Most of us know that cashmere is considered the best kind of wool there is, but few of us know why it is so much better. It is different from sheep’s wool, considerably more expensive, and takes more care: so is it worth it?
What Is Cashmere?
Cashmere isn’t actually made from sheep’s wool at all; it’s made from the fine undercoat hairs of a certain type of goat. These goats originate from the Kashmir region, but are found in some other areas now, notably Mongolia.
Cashmere varies in quality too, depending in how well the coarser outer layers are removed from the softer under layer, and on factors to do with the length and thickness of the fibers, and how they are processed.
Why So Costly?
Just one piece of cashmere clothing can require the wool produced by up to four goats over a full year. In addition to that, cultivating, gathering and processing the raw materials for cashmere is expensive and time consuming. The better the processing, the more time it takes, and therefore the more money it costs.
The goats produce their thick coats during the winter, and the fibers are harvested in the spring. The fine hairs from the throat and underbelly are the highest quality, and the best garments use these fibers. Luckily, the goats are not harmed in any way. The coarse hair is separated from the fine, and the fine hair is cleaned, dyed and spun to produce cashmere yarn. The yarn is then knit into cashmere garments.
Cashmere vs. Regular Wool – The Benefits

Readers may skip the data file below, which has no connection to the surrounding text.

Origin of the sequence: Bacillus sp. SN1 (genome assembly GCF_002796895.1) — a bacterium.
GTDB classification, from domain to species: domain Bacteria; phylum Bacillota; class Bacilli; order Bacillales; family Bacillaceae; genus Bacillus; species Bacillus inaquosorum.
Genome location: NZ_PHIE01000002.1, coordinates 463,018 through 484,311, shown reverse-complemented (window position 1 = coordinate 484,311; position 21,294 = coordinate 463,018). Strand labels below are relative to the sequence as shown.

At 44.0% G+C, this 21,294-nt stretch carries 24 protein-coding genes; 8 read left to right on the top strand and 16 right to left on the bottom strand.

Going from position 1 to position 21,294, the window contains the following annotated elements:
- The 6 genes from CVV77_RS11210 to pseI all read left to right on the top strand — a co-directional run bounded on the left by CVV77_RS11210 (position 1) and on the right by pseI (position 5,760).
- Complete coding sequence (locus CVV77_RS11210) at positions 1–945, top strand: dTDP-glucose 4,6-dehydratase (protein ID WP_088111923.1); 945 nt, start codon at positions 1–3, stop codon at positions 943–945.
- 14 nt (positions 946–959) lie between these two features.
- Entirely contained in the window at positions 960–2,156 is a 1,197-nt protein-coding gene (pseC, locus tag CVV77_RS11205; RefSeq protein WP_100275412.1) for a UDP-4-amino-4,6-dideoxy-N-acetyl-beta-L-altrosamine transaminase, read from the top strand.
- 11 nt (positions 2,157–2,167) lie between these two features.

Wool and similar fibers have tiny scales on them; cashmere is no exception. These scales can catch on bare skin, causing irritation and even rashes. Cashmere, however, has extremely fine scales and is far less likely to cause any kind of discomfort. On the contrary, for most people it is one of the most comfortable fabrics to wear against the skin.
Cashmere is much warmer than wool. A heavy wool jumper, though it may look much warmer and be much thicker than a cashmere jumper, may not be nearly as warm. Cashmere has excellent thermal properties, and even a thin jumper can provide a great deal of insulation, especially if worn under a windproof jacket, or in calm (but cold) conditions. A high-end cashmere jumper can be up to eight times warmer than one made of regular sheep’s wool. Even a soft and light cashmere wrap can feel a lot warmer than wool alternatives.
Cashmere fibers are uniquely structured to provide excellent thermal performance. They are very fine, allowing them to isolate many more air pockets than usual, which prevents heat loss. This makes sense, as the goats live in the Himalayan mountains, or on the frigid steppes of Mongolia, and need excellent coats to keep them warm and comfortable.
Because cashmere is actually a hair-based fabric, it doesn’t shrink when washed, like sheep’s wool does. As long as it is good quality cashmere and is treated properly, your garment will retain its shape and beauty for a very long time.
How To Choose Quality Cashmere
Before you purchase a cashmere garment, make sure that you are getting what you pay for; don’t settle for an imitation or for a low-quality version.
- Read the label. Look for ‘pure cashmere’ or ‘cashmere-merino bend’ and don’t buy one that is blended with acrylic, as acrylic will remove many of cashmere’s benefits.
- Crinkle the fabric between your fingers and check for pills or wrinkles after you let go. High-quality cashmere will not easily pill or wrinkle. It should look smooth again once you let go.
- Touch the fabric to your cheek. If it feels smooth against even this very-sensitive area of skin, then the quality is probably good.
- Finally, place your hand inside the garment to test if you can see through it. You shouldn’t be able to. Two-ply (or more) cashmere knits should be opaque, despite being thin. If you can see through it, it is probably single-ply, and won’t be very durable.